Again, I ask the council to listen to your constituents and hearts, and vote as if you and your families call Western Hills your home as well 

Jamie Darien

Glenwood Springs

Responding to McWhorter

Mr. McWhorter’s letter about school board overreach demands a response.

His talking points appear to be coming straight from right-wing media in their attempt to create conflict and division among us. Fox News mentioned critical race theory 1,300 times in a recent four-month period. 

Mask mandates and vaccination campaigns are being portrayed as attacks on individual freedom and something to rebel against. And the rebellion is all too real. Over Labor Day weekend in Gilpin County, mobile vaccine sites had to be shut down because people were shouting obscenities and throwing garbage at the workers. One person even drove over their signs announcing the event.

Mr. McWhorter, in his letter, calls the use of face masks in schools “muzzling our children” and feels that parent anger is going to get worse. After the shameful outbursts we’ve already seen at school board meetings, increased intolerance would seem unfathomable. But, a Denver Christian School just hired a team of lawyers to devise a plan to continue disobeying public health orders.

Educating our children begins at home and parental behavior strongly impacts what a child becomes. It’s essential that they learn that individual sacrifice is often necessary for the good of us all. When small sacrifices like wearing a mask or getting vaccinated to prevent a dangerous disease are being presented as an unacceptable limitations on my personal freedom, the behavior being modeled by parents is selfishness and nothing more.

Jerry Krebs

Glenwood Springs​​

Quit trashing it up

I live in Rifle Colorado, and I walk for enjoyment, exercise, and fresh air just to enjoy the beautiful outdoors.

I have noticed lately we are getting a lot more trash in our fair streets, highways and interstates.

I know this is a large problem, but you all! We are not a Third World country, and it is starting to look like one!

As I am out walking, I take a trash bag and pick up litter on my walk, return a shopping cart, etc.

Trying to be a good citizen for our country now if everyone would at least try to do something to put our country back together it would be a beautiful place again.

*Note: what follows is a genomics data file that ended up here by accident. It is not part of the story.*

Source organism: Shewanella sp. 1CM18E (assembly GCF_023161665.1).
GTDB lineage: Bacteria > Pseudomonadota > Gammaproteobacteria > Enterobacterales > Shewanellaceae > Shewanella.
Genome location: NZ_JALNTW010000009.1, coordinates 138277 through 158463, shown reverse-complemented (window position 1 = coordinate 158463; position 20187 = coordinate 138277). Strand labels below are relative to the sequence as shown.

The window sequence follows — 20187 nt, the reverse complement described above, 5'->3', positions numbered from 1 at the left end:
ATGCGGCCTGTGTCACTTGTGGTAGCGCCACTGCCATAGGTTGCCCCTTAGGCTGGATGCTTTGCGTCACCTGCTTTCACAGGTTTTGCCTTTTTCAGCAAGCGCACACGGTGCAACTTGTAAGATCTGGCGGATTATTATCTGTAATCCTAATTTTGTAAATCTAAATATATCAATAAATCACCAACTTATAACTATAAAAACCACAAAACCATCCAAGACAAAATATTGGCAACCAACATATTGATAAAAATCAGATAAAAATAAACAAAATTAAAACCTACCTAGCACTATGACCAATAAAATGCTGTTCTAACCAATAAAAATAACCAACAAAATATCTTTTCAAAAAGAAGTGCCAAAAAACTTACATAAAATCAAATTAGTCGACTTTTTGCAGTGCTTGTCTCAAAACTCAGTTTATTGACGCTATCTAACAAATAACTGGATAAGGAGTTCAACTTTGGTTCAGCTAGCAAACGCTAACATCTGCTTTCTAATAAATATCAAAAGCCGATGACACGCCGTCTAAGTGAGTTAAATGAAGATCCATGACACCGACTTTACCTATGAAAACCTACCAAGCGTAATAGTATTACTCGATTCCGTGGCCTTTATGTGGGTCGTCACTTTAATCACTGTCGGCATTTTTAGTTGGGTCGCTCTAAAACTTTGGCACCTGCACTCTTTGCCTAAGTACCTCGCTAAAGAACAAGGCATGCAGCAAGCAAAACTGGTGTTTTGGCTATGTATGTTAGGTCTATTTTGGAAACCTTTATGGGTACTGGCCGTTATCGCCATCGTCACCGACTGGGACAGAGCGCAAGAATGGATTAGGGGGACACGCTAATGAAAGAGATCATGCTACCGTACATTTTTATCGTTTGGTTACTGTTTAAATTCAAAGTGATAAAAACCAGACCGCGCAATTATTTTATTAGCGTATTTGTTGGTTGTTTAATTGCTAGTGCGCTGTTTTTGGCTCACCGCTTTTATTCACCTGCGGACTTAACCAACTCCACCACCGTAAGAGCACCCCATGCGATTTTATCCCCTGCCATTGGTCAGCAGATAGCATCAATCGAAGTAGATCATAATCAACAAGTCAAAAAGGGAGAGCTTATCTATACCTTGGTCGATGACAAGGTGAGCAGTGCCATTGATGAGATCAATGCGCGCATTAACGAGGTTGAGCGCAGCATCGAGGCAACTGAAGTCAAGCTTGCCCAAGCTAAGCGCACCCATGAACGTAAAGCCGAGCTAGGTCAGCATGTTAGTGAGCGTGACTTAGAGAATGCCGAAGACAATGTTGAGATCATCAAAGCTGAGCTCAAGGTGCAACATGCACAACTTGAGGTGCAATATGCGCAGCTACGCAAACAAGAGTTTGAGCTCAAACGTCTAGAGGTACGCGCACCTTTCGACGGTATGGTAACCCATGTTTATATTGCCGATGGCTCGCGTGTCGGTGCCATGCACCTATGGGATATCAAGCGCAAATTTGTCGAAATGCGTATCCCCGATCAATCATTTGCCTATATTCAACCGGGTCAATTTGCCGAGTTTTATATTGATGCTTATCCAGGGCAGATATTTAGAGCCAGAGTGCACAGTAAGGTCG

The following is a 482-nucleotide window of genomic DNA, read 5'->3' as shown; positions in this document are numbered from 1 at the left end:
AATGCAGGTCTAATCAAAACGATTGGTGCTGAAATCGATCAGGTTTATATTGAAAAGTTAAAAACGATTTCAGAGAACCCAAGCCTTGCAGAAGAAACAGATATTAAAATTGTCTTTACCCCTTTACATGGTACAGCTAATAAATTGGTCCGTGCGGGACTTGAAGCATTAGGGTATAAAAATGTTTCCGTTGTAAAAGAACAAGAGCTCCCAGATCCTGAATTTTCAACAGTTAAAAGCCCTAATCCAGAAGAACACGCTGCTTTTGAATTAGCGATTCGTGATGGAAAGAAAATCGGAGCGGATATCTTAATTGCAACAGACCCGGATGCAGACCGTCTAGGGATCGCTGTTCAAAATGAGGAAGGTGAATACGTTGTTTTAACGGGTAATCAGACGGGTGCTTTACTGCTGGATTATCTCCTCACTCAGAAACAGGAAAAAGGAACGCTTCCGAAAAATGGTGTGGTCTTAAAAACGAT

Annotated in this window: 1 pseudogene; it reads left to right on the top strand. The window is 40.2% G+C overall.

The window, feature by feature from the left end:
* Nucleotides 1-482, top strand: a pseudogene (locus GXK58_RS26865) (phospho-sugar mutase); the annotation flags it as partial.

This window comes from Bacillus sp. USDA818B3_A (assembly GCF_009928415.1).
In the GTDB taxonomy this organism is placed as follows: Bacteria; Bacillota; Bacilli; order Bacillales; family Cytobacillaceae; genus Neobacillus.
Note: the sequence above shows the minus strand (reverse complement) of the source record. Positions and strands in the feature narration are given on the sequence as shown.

Stop trashing our country.

Second, start being courteous and kind. Treat people how you want to be treated. 

Third, showing respect to our planet and countrymen you were not born with everything it was either earned or given to you it is not your right.

Fourth, there is no color difference in the world; you were taught it, not born that way!

Fifth, what happened in the past cannot be changed and stop thinking you are owed for something most people had no control over and most of it was so far ago it doesn’t pertain today and should be dropped.

If we would all follow these small guidelines the planet and people would be so much happier.

Bobi Jo Hall


Not a good solution

Who is the real Councilwoman Shelley Kaup? The one who, as a candidate, assured the community she would be “evaluating impacts of traffic, emergency evacuation, infrastructure available, services needed and many other factors,” insisting “I’m not a pro-growth for growth’s sake councilor, but am looking to maintain our safety and quality of life.” 

Or, the councilwoman who, at the Sept. 7 meeting declared herself fully in favor of the 480 Donegan project, opposed by the community for threatening all those values? Then she went on to emphasize the amount of work and resources R2 has “already” invested, as though that obligates the city somehow. Those risks are quite properly borne by those who stand to profit handsomely – the more so, the less they have to consider the priorities of those who will be most impacted.

Paula Stepp called on council to address these concerns in their proper order. It can’t be remotely responsible to approve a dense development of 600 to 1,000 additional residents before the acknowledged deficiencies which endanger the current population are remedied.

R2 has indeed made concessions – but only after their cavalier attitude toward the people and land was exposed by the neighbors’ critiques. Grudgingly, as afterthoughts, they reduced the number of units, scrapped the water-wasting landscaping, offered money toward a safety study, ceded some land for a fire station. But as Stepp stressed, the obvious question is, what has to happen first? Planning, acceptance, securing the funding, building the components won’t happen overnight, if at all. Certainly not before the development, if approved, would be a reality.

We do need housing. But this style of development is neither the only, nor the best, response. Upgrading the Mall to include housing in a second story, affordable to its own workforce, wouldn’t add to the existing footprint. Changing outdated zoning and building ordinances could result in more and diverse housing opportunities, allowing single-family home owners to add ADUs as appropriate, without the density and uniformity of the proposed PUD.

Council must deny this proposal. R2 will then have the six months required before re-submitting to consider the needs of the community.

Laurie Raymond

Glenwood Springs